Are Australian sheep producers globally competitive? The latest agri benchmark global network results offer an insight into sheep production systems in Australia and around the world.
A recent report commissioned by MLA in conjunction with the global agri benchmark network examines 2017 sheep production in Australia, as well as some of our largest global competitors. Instead of analysing industry averages, the approach taken by agri benchmark is to select enterprises that are indicative of the spectrum of production systems within a country. In Australia, data is collected for seven typical sheep farms across NSW, Victoria and WA.
This process highlighted a number of comparative advantages enjoyed by Australian producers in terms of efficiency, cost of production, and ultimately, profitability.
- The profitability of sheep flocks around the world from 2011 to 2017 was generally positive in the short- to medium-term (better than for beef cattle).
- However, many countries are not currently profitable long-term, even with significant government payments. The exceptions to this are some systems in Australia, Africa, Uruguay, New Zealand and China.
- Australian and New Zealand typical sheep farms are the largest by global standards, having from two to eight times higher total returns (revenue) from the business compared to global competitors. Australian sheep systems are also more diversified in comparison to the rest of the world, with wool and cropping being major sources of additional income. The majority of Australian systems are in mixed farming zones, representing areas of highest sheep production and flock sizes.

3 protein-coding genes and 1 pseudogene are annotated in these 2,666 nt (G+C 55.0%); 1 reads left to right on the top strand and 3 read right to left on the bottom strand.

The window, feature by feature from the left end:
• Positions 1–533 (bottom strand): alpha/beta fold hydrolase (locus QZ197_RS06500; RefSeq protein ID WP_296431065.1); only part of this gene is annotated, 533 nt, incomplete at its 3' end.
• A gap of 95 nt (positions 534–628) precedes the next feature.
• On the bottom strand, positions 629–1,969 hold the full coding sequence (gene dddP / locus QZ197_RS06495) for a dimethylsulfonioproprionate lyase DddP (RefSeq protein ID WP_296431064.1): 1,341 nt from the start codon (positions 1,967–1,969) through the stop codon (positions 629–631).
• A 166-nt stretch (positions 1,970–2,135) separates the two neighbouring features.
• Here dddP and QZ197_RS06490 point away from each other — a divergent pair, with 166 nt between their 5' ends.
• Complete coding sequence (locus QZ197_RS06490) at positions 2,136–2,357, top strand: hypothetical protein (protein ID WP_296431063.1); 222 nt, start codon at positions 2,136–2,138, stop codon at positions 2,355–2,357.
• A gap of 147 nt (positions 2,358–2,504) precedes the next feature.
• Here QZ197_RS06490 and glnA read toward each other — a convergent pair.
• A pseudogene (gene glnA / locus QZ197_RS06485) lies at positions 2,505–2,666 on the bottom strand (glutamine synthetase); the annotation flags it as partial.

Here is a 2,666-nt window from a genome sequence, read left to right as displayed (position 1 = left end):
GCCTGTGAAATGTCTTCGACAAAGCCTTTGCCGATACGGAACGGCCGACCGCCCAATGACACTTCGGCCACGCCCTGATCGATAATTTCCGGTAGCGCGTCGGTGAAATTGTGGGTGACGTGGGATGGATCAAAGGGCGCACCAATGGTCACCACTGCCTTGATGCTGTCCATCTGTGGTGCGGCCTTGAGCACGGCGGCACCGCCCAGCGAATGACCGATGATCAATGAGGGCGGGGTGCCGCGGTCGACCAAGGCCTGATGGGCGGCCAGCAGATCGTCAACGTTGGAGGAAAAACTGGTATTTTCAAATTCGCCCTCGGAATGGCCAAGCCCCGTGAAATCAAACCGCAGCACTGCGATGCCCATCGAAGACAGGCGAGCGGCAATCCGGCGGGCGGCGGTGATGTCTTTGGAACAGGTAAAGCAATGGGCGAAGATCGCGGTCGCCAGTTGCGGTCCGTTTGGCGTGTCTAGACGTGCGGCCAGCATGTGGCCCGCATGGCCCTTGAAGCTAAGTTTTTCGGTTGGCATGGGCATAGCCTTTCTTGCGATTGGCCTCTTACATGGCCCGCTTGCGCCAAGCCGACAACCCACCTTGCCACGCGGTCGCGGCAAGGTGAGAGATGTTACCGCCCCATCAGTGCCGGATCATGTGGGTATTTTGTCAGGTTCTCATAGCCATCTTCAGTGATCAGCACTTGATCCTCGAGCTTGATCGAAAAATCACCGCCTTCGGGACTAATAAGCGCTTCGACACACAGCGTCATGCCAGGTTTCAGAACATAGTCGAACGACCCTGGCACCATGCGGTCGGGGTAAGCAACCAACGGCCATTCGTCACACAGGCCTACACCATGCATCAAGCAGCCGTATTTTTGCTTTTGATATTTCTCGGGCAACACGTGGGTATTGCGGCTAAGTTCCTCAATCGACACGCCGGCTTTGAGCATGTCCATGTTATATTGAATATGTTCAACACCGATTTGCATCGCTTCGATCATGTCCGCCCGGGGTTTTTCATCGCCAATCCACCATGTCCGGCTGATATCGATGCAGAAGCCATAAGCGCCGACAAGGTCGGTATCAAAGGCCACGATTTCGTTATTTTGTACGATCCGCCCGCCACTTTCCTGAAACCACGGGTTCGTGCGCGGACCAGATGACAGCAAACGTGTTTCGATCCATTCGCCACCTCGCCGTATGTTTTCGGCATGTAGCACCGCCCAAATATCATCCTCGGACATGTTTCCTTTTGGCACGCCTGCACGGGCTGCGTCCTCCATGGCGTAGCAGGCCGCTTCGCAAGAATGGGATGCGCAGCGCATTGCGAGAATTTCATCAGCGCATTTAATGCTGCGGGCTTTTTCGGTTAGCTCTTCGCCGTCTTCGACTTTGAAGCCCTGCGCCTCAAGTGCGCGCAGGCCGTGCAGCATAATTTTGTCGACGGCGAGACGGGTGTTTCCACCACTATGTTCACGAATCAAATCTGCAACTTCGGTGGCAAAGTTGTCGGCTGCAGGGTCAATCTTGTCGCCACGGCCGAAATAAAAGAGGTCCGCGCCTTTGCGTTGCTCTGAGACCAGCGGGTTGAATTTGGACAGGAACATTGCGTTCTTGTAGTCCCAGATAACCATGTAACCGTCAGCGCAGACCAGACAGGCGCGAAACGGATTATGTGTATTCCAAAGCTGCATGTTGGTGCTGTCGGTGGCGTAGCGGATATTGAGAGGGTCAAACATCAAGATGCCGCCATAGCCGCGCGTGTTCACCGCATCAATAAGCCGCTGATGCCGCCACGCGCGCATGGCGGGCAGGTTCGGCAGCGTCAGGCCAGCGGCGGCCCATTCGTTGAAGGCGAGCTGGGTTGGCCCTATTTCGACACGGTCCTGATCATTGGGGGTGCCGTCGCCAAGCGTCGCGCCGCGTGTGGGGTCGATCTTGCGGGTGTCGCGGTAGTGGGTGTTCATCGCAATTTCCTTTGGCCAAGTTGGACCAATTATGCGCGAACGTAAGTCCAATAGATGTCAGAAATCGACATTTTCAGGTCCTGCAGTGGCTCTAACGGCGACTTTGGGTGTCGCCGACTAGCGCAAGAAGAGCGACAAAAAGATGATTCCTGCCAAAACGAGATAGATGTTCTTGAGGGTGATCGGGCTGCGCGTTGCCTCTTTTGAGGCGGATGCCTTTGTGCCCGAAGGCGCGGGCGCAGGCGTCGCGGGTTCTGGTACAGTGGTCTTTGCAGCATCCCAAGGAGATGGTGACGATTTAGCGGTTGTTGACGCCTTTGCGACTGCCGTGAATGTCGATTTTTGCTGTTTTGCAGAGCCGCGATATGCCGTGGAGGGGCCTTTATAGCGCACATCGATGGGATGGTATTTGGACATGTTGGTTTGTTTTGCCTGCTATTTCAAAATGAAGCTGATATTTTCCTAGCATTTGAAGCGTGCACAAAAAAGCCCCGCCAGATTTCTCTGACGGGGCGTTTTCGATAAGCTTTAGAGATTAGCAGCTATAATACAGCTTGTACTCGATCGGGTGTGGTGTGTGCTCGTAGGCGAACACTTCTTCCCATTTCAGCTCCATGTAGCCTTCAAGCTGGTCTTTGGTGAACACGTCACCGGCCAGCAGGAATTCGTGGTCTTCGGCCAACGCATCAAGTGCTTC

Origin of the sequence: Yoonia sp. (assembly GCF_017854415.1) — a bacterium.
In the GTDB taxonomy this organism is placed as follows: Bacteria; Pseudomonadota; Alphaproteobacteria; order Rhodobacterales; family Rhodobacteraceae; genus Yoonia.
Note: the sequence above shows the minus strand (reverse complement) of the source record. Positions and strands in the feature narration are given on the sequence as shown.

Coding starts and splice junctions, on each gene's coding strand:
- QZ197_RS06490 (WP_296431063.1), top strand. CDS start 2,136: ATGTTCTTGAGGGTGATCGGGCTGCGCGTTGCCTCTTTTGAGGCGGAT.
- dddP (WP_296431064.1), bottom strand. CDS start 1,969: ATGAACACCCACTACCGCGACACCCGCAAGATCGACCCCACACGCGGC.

- The factors listed above mean that on a whole farm profit basis, Australia’s ‘typical’ sheep farms were the most profitable (in US dollar terms – see graph below), predominantly due to their scale and incomes received from other enterprises, such as crops and beef.
- Australian sheep production systems tend to produce the heaviest lambs globally, especially within grazing-based production systems. The ranking within Australian systems changes somewhat between years in response to seasonal conditions, through both changes in growth rates and in the economic benefit of adding additional weight to slaughter lambs.
- European farms tend to have higher weaning rates than Australian farms, primarily due to more prolific breeds in addition to nutrition (supplementary feeding) or, as occurs in France and Spain, multiple lambings a year. Australian farms tend to maintain similar weaning rates to more rangeland or less-developed production systems where nutrition, mortalities and/or genetics may be constraints (see graph below).
- This more than likely presents the area of greatest opportunity for Australian production systems, depending on the cost-effectiveness of increasing weaning rates. Flocks from higher rainfall regions (Victoria = 3,000 in western Victoria) or flocks designed for lamb production (NSW-1250) achieve comparable weaning rates to the representative European and New Zealand systems.
- Lamb growth rates on typical Australian farms vary significantly, though Australian systems generally maintain above average growth rates for animals being sold or slaughtered at weaning – comparable to most global regions, including Europe and New Zealand.
- Australian sheep systems have high labour costs, but excellent labour productivity which makes Australia competitive in terms of labour costs per amount produced.
- Full report: 🖺 How are global and Australian sheep producers performing?
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Article Date: 5th April 2019